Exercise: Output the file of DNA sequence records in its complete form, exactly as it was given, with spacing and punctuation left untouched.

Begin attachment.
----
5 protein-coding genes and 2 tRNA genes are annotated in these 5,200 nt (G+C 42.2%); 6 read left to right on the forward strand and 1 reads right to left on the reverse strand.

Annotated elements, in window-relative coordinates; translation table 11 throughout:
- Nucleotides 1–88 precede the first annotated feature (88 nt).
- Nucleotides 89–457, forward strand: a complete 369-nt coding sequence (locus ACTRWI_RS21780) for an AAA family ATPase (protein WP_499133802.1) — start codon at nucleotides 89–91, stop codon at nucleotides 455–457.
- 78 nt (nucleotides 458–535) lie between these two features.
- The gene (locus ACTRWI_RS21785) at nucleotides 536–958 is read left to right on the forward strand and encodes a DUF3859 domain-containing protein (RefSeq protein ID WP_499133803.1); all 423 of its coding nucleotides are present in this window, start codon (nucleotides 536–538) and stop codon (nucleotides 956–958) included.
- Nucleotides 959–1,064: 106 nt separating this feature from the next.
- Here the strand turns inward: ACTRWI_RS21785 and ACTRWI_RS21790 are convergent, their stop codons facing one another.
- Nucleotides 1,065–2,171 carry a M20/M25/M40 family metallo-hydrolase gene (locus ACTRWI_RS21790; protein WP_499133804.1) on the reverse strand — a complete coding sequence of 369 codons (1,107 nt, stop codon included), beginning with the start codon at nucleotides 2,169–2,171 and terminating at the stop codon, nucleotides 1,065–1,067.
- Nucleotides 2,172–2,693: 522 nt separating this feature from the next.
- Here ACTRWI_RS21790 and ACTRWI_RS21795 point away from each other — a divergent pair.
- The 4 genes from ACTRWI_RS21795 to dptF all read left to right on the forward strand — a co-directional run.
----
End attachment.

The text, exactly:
5 protein-coding genes and 2 tRNA genes are annotated in these 5,200 nt (G+C 42.2%); 6 read left to right on the forward strand and 1 reads right to left on the reverse strand.

Annotated elements, in window-relative coordinates; translation table 11 throughout:
- Nucleotides 1–88 precede the first annotated feature (88 nt).
- Nucleotides 89–457, forward strand: a complete 369-nt coding sequence (locus ACTRWI_RS21780) for an AAA family ATPase (protein WP_499133802.1) — start codon at nucleotides 89–91, stop codon at nucleotides 455–457.
- 78 nt (nucleotides 458–535) lie between these two features.
- The gene (locus ACTRWI_RS21785) at nucleotides 536–958 is read left to right on the forward strand and encodes a DUF3859 domain-containing protein (RefSeq protein ID WP_499133803.1); all 423 of its coding nucleotides are present in this window, start codon (nucleotides 536–538) and stop codon (nucleotides 956–958) included.
- Nucleotides 959–1,064: 106 nt separating this feature from the next.
- Here the strand turns inward: ACTRWI_RS21785 and ACTRWI_RS21790 are convergent, their stop codons facing one another.
- Nucleotides 1,065–2,171 carry a M20/M25/M40 family metallo-hydrolase gene (locus ACTRWI_RS21790; protein WP_499133804.1) on the reverse strand — a complete coding sequence of 369 codons (1,107 nt, stop codon included), beginning with the start codon at nucleotides 2,169–2,171 and terminating at the stop codon, nucleotides 1,065–1,067.
- Nucleotides 2,172–2,693: 522 nt separating this feature from the next.
- Here ACTRWI_RS21790 and ACTRWI_RS21795 point away from each other — a divergent pair.
- The 4 genes from ACTRWI_RS21795 to dptF all read left to right on the forward strand — a co-directional run.